In the non-profit world, the financial incentives are already fairly small. There are not a lot of bonuses. But I do think that some of the verbal motivations, organizing around mission and releasing people, allowing people to work their own hours but hold them accountable for results, not the input (hours worked) can be done in a non-profit. I purchased two copies, one for the after school program and one for my Mother-in-Law (a principal). Both education and non-profits are specifically mentioned with several examples. But mostly in negative examples. For instance, Pink is highly critical of the pay for performance model of education that is catching steam. He says that people that are motivated by money actually perform worse in the long term than those that are motivated by more intrinsic motivations (like mission, social cohesion, religious motivations, etc.) While he does not spend a lot of time making positive suggestions about how to re-organize schools for better motivation, he does show why he thinks that pay for performance will actually harm motivation.
This is another fairly short book. And it could be shorter. But there is a useful section on intrinsic and extrinsic motivation. As you could guess, Pink is advocating for intrinsic motivation. But he is not simply suggesting that you are either intrinsically or extrinsically motivated. But rather, that you can develop more intrinsic motivation intentionally. So there is a chapter that has some diagnostics to see how intrinsically motivated you are, and how to increase your intrinsic motivation.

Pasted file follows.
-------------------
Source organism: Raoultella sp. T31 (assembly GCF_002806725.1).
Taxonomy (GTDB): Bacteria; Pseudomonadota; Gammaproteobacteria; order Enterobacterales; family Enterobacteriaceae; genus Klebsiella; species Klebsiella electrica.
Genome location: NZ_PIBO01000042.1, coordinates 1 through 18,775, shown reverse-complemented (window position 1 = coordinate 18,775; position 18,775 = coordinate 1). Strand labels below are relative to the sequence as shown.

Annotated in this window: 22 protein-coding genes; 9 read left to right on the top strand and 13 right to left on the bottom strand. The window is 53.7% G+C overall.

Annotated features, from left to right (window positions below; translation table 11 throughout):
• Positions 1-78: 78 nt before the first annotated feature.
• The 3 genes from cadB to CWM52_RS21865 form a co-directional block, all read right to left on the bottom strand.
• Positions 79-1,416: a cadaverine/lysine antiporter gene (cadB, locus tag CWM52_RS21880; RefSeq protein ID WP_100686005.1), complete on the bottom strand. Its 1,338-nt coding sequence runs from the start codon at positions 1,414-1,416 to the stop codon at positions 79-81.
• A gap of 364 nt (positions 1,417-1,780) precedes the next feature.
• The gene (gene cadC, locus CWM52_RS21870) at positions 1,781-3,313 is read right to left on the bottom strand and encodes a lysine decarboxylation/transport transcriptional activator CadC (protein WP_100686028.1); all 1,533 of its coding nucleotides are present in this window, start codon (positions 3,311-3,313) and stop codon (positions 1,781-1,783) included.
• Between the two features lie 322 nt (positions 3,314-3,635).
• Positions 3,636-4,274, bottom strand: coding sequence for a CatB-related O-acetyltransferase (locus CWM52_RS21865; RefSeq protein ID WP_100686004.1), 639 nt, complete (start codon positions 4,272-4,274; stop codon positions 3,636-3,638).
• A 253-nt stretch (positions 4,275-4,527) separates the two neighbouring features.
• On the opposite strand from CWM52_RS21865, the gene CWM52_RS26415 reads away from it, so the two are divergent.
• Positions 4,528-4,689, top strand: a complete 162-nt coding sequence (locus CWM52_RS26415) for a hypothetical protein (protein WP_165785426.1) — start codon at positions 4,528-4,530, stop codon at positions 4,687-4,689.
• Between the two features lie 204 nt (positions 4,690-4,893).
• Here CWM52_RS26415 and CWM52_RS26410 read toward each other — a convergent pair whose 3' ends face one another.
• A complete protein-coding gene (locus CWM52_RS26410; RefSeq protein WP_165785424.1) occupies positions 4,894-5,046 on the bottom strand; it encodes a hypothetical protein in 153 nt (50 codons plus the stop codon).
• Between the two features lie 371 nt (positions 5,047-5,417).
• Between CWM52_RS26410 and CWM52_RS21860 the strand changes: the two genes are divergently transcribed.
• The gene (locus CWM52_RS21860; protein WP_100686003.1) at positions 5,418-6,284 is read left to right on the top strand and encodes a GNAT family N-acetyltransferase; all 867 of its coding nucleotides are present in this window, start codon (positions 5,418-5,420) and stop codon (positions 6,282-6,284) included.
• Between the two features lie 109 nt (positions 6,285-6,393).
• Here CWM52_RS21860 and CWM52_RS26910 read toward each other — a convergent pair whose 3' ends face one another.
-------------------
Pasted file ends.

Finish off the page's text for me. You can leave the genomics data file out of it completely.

There is also a useful section at the back on the current field of business writing. If you have not read a lot on business organization, this section will give you great ideas on where to go next.
I do not think that Drive is great writing, although it is not by any means the worst business psychology book I have read. But I do think that what Pink is talking about helps to explain the weaknesses of the purely rational, capitalistic financial system. If we were purely rational and financially motivated, we would not have people devote their lives to non-profit or government causes except when they could not do anything else.